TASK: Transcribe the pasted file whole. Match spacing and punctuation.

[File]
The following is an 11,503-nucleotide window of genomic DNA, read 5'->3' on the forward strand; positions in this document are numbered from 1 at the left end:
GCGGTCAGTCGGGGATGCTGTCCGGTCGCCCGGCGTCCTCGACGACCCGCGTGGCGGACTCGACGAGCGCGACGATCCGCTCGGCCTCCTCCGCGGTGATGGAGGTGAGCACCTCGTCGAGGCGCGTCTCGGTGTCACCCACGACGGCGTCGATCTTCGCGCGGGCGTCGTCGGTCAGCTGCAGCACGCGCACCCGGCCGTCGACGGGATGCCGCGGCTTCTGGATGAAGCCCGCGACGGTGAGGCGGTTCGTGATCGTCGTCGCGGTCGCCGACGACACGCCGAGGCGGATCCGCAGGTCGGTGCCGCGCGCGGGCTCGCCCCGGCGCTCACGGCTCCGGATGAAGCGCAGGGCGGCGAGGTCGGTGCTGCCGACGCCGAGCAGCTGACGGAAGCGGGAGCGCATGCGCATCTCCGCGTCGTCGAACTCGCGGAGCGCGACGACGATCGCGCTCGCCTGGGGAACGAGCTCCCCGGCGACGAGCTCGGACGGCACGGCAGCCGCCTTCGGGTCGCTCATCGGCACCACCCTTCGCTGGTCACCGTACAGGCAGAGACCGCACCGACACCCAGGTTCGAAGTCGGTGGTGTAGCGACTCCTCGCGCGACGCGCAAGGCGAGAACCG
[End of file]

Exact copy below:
The following is an 11,503-nucleotide window of genomic DNA, read 5'->3' on the forward strand; positions in this document are numbered from 1 at the left end:
GCGGTCAGTCGGGGATGCTGTCCGGTCGCCCGGCGTCCTCGACGACCCGCGTGGCGGACTCGACGAGCGCGACGATCCGCTCGGCCTCCTCCGCGGTGATGGAGGTGAGCACCTCGTCGAGGCGCGTCTCGGTGTCACCCACGACGGCGTCGATCTTCGCGCGGGCGTCGTCGGTCAGCTGCAGCACGCGCACCCGGCCGTCGACGGGATGCCGCGGCTTCTGGATGAAGCCCGCGACGGTGAGGCGGTTCGTGATCGTCGTCGCGGTCGCCGACGACACGCCGAGGCGGATCCGCAGGTCGGTGCCGCGCGCGGGCTCGCCCCGGCGCTCACGGCTCCGGATGAAGCGCAGGGCGGCGAGGTCGGTGCTGCCGACGCCGAGCAGCTGACGGAAGCGGGAGCGCATGCGCATCTCCGCGTCGTCGAACTCGCGGAGCGCGACGACGATCGCGCTCGCCTGGGGAACGAGCTCCCCGGCGACGAGCTCGGACGGCACGGCAGCCGCCTTCGGGTCGCTCATCGGCACCACCCTTCGCTGGTCACCGTACAGGCAGAGACCGCACCGACACCCAGGTTCGAAGTCGGTGGTGTAGCGACTCCTCGCGCGACGCGCAAGGCGAGAACCG